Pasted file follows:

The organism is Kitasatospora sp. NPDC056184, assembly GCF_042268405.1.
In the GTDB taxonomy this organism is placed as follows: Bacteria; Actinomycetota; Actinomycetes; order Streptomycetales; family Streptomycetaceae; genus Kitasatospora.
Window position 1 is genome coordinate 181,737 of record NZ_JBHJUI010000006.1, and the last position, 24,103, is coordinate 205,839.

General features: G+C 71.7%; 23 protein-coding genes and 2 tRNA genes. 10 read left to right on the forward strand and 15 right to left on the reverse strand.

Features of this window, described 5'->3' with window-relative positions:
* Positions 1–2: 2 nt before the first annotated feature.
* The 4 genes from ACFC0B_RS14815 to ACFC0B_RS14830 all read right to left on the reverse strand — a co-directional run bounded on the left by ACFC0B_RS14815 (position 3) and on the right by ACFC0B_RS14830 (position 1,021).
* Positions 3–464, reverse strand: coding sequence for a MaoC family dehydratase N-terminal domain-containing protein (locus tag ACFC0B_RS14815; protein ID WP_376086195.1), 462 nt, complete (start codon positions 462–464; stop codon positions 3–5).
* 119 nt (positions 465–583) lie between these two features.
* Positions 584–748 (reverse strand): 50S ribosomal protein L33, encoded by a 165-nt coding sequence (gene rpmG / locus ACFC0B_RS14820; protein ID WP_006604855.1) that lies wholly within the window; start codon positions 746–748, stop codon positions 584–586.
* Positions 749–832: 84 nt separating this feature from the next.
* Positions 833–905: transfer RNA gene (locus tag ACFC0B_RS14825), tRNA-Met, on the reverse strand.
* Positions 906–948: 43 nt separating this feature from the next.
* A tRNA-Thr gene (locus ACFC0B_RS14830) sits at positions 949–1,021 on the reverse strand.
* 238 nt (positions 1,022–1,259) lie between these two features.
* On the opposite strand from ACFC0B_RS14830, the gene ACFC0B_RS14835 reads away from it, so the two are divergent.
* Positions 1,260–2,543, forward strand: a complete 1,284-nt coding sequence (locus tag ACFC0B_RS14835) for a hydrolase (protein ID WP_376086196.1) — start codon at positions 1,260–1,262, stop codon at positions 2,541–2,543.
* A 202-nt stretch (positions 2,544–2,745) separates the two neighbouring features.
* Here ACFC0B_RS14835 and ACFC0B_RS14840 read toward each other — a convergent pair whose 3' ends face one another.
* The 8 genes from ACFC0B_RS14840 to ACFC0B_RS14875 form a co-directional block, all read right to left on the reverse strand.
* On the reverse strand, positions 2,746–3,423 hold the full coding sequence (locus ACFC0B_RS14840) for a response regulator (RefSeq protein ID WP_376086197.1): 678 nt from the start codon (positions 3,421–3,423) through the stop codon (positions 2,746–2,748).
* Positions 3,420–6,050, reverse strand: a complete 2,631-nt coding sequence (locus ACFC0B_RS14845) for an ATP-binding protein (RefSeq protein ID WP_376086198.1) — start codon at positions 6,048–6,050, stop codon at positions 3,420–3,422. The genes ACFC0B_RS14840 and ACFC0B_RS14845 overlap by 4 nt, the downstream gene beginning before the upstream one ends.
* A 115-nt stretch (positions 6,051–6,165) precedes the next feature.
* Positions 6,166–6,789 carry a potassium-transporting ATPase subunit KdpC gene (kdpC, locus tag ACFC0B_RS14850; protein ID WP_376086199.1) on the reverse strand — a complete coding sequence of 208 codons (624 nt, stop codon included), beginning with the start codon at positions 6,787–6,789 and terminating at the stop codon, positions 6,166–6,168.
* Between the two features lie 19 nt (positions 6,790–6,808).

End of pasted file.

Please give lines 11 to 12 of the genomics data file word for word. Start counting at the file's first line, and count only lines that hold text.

* Positions 749–832: 84 nt separating this feature from the next.
* Positions 833–905: transfer RNA gene (locus tag ACFC0B_RS14825), tRNA-Met, on the reverse strand.